Then my studio got leaks in the rains, so I had to do a lot of waterproof, covering - generally a major pain in my ass. My pres are wired to a snake that goes across the room and most of my mics are "live wired" for quick setups when inspiration hits.

LONG STORY SHORT - just for kicks I threw an e906 in front of my Valve Jr and ran the mic into the Behringer just so I could do some scratch recording without having to uncover/recover waterproof the whole freakin' studio.

Ya know what - it pretty darn good. I know that mic pre's are like religion around here, but if I had to work with only the ADA8000 I could.

I think one of the things that's gotten lost in all of this trickle down technology is the difference between how good you can get something at home or a small studio Versus the WHOLE experience of being a larger, dedicated real commercial studio space.

I wouldn't want to discourage anyone from using what they can afford to do what they can do, at the same time I wish I owned The Village or Paramount in LA and could only be using the best all of the time.

There's an interesting curve w/ gear - at some point, if your recordings still suck - it's probably not the gear...
Old 24th March 2010
  #107
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Originally Posted by Teddy Ray View Post
I didn't say anything about price. What I did say was that a lot of things are bashed here by the elitist/profisnobfidelistas unfairly... the reality is MUCH different than their "theories".. and like I said, I could post a ton of examples that run counter to their claims..

it is plain old misinformation/propaganda...and no less damaging than any other propaganda.

Old 24th March 2010
  #108
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Originally Posted by Audiop View Post
No it's not irrelevant. If the circuit (discrete or integrated) is to slow it will result in in band roll off and distortion which is audible.
/Peter
I was being sarcastic...........
I know all about opamps
Old 24th March 2010
  #109
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Originally Posted by nkf View Post
It was meant against Mr. Ethan Winers method to look at spectra to compare things.
Do you really think that I'm not aware of time-based factors?

--Ethan
Old 24th March 2010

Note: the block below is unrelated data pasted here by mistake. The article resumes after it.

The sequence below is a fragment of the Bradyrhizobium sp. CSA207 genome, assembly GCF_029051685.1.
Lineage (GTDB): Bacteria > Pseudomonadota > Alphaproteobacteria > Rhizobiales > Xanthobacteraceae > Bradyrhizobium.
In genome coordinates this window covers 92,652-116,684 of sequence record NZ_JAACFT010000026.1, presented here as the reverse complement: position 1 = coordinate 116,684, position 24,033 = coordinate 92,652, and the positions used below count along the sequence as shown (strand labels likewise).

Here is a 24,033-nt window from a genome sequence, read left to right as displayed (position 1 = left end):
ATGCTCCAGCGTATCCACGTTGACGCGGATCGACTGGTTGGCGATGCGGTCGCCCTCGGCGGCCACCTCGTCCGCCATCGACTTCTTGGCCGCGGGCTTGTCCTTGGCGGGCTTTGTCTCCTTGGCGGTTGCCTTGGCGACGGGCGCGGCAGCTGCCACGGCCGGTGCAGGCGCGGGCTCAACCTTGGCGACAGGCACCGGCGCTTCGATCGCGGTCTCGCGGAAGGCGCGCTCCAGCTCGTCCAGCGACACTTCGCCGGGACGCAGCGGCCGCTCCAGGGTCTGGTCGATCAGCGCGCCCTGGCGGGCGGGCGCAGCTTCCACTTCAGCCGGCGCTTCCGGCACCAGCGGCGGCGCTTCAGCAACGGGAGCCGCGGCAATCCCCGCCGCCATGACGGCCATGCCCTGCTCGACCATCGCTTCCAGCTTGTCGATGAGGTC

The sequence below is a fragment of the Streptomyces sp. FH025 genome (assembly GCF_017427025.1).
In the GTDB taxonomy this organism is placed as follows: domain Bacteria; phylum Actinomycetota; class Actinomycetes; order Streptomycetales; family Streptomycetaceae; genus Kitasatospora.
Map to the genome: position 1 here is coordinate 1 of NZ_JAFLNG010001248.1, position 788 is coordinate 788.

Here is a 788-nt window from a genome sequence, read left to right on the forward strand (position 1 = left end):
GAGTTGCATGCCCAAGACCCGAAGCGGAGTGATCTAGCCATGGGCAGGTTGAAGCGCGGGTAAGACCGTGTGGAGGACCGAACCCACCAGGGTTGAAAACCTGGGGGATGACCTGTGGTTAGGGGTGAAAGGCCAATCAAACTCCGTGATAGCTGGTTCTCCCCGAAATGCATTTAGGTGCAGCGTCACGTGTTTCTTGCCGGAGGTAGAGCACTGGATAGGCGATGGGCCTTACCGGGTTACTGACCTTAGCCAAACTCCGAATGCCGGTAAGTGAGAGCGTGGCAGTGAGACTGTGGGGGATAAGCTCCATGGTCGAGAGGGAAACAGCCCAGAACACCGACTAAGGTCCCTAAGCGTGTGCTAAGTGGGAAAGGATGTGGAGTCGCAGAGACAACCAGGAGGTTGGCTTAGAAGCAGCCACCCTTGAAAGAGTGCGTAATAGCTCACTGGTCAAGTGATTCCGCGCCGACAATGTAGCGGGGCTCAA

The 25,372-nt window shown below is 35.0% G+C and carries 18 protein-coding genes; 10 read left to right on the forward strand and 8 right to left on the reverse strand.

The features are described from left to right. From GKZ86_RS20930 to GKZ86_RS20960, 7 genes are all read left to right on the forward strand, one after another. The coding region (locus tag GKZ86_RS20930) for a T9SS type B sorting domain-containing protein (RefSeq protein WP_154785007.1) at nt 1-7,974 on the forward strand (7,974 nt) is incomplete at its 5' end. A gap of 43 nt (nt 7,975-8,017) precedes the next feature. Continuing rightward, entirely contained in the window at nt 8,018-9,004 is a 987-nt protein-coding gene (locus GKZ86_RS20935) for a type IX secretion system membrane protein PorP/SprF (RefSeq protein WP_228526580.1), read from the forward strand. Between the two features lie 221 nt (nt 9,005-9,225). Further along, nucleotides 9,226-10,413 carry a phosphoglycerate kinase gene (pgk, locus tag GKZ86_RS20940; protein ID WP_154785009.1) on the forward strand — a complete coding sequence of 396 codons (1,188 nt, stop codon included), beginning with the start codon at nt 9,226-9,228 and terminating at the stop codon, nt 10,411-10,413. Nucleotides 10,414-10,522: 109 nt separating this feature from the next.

#110
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I think there is a lot of bias against low / mid level gear. Certain pieces get labeled as "unusable". I have to wonder if, and maybe I'm way off base here, some of the dislike of our low end gear recordings isn't partly a result of experience or lack thereof while using it. Most people I know start on lower end gear and slowly upgrade piece by piece. But it's not only the gear that gets upgraded, it's also the skill level of the operator / engineer. That happens over time.

I think that this increased skill level or experience, is of far greater importance than any one piece of gear and sometimes contributes to bias against less expensive equipment.

It would be interesting to be able to go back to all of the gear we used, say ten years ago, and make a new recording. My guess is that it would turn out far better than expected.
Old 24th March 2010
  #111
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I hate to shamelessly self promote...

But I own less than $2000 worth of gear and I got a pretty darn good sound out of it....


Click here to hear ...


But with that said...I think that its not just the preamp (or the room or anything), its the musician and how the musician portrays his emotional response through the medium of music.

"cheap" and "expensive" are vague terms...One mans trash is another mans treasure.
Not only that, but its situational.


The killers recorded their drum tracks on a MOTU 896HD...that CD came out last year...

It was in an untreated room next to an airport so on the solo tracks you can hear PLANES flying by.


I think this subject is over discussed as well (And I have only been on here for a year!)

The difference in these 2 monetary terms of preamps are the quality of the preamps...

Technically, you can find expensive gear on this site+ebay+craigslist that many people would consider cheap! (I found a brand new pair of Pulsar IIs + an M-Audio Sputnik for $450 shipped...)

Eh...reading over this I sound like an asshole..but.. there is my 2 cents

-Ev
Old 24th March 2010
  #112
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Quote:
Originally Posted by Jimbo View Post
I built a Hamptone jfet unit four years ago

you shoulda built the hvtp2 anyway. amazing amp, that. heh
Old 24th March 2010
  #113
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Quote:
Originally Posted by Tapeworm View Post
I think there is a lot of bias against low / mid level gear. Certain pieces get labeled as "unusable". I have to wonder if, and maybe I'm way off base here, some of the dislike of our low end gear recordings isn't partly a result of experience or lack thereof while using it. Most people I know start on lower end gear and slowly upgrade piece by piece. But it's not only the gear that gets upgraded, it's also the skill level of the operator / engineer. That happens over time.
It's a fair point that it's not just the gear that gets improved over time. However, that doesn't mean that low-end gear is inherently better than we might think. I work with lots of starving artists who have cheap gear, and I can tell you there are all kinds of reasons that they're not as good as "high-end" gear.

For one, before you even think about sound, there's reliability. Build quality matters and I've seen so much cheap gear broken either in the studio or on tour. Or it just stops working all on its own at a terrible moment. You should always have backups for your high-end stuff as well, but I've seen a lot more cheapo gear die than nice pieces.